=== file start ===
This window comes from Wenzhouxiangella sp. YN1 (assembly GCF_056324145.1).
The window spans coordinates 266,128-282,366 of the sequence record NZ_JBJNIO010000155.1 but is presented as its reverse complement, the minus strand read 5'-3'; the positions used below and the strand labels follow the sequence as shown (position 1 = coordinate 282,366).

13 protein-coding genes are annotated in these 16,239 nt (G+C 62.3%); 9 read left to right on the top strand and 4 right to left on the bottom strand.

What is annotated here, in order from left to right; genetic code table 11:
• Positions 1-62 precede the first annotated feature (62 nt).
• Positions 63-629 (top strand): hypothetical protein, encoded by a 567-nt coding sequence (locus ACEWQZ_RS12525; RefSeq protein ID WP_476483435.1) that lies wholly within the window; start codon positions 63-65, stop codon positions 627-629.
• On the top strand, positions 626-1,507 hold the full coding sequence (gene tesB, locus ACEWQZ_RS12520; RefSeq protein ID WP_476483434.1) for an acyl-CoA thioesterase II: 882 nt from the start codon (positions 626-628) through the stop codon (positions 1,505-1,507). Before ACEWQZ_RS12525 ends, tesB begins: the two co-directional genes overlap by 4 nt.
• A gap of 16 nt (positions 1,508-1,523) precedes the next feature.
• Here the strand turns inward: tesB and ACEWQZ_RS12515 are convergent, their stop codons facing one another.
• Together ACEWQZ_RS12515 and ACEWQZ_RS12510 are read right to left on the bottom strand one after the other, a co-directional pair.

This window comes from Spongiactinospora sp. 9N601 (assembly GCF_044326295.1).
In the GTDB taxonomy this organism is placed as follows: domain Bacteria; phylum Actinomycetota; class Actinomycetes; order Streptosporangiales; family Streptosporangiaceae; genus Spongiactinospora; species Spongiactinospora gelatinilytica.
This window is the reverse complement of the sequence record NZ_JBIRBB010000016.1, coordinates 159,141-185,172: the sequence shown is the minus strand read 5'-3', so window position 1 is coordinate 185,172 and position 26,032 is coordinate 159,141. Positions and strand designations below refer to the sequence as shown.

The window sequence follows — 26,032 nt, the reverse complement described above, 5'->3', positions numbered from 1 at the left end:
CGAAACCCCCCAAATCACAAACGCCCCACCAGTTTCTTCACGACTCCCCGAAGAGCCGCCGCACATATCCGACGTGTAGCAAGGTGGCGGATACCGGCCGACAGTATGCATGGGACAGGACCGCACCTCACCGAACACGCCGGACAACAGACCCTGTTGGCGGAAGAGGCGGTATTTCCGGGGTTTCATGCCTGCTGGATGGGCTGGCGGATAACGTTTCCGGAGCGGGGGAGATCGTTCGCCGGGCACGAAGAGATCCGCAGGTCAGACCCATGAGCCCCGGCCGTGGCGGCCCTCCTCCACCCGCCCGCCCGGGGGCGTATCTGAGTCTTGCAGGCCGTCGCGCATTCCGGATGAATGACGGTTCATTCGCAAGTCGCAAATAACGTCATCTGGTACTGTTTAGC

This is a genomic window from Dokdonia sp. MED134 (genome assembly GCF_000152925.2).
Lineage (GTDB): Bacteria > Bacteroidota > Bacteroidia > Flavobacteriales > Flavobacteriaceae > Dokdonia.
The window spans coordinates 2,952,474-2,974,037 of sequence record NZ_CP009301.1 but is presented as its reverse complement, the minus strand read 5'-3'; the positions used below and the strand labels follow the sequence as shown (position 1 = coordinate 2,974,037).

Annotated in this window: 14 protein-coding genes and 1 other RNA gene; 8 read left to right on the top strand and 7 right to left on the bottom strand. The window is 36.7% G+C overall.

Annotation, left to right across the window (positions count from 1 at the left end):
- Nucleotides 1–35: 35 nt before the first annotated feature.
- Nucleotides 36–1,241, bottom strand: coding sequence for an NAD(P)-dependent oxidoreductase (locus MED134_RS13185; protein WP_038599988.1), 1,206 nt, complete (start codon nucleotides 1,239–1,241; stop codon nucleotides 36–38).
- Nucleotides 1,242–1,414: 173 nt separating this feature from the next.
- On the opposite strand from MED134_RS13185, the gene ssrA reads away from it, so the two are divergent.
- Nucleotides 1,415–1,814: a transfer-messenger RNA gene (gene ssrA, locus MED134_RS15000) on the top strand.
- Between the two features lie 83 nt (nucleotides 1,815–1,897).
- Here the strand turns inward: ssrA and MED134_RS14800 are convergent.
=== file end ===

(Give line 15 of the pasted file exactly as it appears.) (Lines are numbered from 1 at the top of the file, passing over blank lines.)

CGAAACCCCCCAAATCACAAACGCCCCACCAGTTTCTTCACGACTCCCCGAAGAGCCGCCGCACATATCCGACGTGTAGCAAGGTGGCGGATACCGGCCGACAGTATGCATGGGACAGGACCGCACCTCACCGAACACGCCGGACAACAGACCCTGTTGGCGGAAGAGGCGGTATTTCCGGGGTTTCATGCCTGCTGGATGGGCTGGCGGATAACGTTTCCGGAGCGGGGGAGATCGTTCGCCGGGCACGAAGAGATCCGCAGGTCAGACCCATGAGCCCCGGCCGTGGCGGCCCTCCTCCACCCGCCCGCCCGGGGGCGTATCTGAGTCTTGCAGGCCGTCGCGCATTCCGGATGAATGACGGTTCATTCGCAAGTCGCAAATAACGTCATCTGGTACTGTTTAGC